Then, reduce the payout percentage by at least 10% to 20% after adjustment to the new adjusted average wage measurement (or some significant but reasonable level that achieves the savings goal) and make if exempt from Rhode Island taxation, such that the savings will more than offset the lost state income tax revenue. By this act, you will remove the strong impetus to move to Florida or other states without a personal income tax. Finally, the COLA cap could then be lowered to match Massachusetts as they do not tax their state managed pensions and comparability would be assured.

mangeek
mangeek
10 years ago

With regard to the retirement age… I understand that the job takes a lot out of you, but wouldn’t it be smart to put the young guys on the trucks, then once things started catching up to you, transition to desk jobs, dispatch, equipment upkeep, and prevention (school visits, compliance checks, etc.)?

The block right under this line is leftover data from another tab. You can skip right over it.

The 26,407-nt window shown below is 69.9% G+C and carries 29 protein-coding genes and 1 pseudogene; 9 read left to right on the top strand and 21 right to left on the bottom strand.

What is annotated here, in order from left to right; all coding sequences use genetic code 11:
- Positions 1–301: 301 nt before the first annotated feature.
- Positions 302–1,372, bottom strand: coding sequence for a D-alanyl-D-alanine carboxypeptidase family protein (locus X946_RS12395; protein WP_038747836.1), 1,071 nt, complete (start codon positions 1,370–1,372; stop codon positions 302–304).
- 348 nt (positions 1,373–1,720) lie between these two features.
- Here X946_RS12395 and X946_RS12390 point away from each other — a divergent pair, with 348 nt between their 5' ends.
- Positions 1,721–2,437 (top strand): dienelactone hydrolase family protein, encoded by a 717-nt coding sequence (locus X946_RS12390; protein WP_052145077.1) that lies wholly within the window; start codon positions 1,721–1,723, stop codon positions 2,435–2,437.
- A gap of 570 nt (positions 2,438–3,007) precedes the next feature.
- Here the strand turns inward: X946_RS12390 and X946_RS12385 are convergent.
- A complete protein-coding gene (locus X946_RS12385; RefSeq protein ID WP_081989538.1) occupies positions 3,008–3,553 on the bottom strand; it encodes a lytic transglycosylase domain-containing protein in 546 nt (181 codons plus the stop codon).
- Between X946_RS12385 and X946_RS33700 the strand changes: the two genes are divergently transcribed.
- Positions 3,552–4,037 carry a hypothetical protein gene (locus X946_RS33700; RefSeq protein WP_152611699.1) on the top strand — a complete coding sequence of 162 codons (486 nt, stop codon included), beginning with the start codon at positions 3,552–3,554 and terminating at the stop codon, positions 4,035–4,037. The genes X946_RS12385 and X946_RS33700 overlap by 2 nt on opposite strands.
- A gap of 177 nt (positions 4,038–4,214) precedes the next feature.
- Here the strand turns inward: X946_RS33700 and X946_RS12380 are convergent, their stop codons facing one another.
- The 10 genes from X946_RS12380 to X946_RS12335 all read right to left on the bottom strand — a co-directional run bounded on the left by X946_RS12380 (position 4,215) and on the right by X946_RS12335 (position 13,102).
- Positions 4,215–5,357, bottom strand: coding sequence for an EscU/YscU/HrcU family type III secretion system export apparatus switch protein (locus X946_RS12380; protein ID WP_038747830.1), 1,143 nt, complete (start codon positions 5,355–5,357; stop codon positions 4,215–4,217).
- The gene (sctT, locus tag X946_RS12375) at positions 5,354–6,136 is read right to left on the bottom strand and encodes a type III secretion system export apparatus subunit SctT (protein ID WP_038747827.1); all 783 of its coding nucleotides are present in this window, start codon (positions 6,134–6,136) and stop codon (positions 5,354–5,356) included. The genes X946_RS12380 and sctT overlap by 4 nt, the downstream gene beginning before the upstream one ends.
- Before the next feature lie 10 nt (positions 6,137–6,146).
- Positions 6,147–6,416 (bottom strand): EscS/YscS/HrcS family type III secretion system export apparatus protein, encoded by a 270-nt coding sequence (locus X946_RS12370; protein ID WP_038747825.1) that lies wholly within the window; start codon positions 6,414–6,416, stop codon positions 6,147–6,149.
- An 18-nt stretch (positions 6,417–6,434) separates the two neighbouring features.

It just seems silly to me to have ‘careers’ that only last twenty years, when the valuable experience could be of continued use and your retirement contributions would have some time to accrue monster value.

swamper
swamper
10 years ago

I’ll probably die wearing my boots. And I hope that’s the case. At close to ninety years old. I started my retirement plan over 10 years ago. Guess what? Had I stuck the money in the mattress I’d have had more money than the return on investments. And that’s not even counting the inflation loss. My fault? Heeding the advice of a “financial advisor” and believing that completely bogus 8% return projection. So I withdrew the entire thing that was worth less than one half of one year’s wages (after 13 years of service with the same company) and started a small business. Paid the penalties and am growing something from seed. Oh, I didn’t quit my day job, but I’m counting on myself later in life. If you want something done right……..

mangeek
mangeek
10 years ago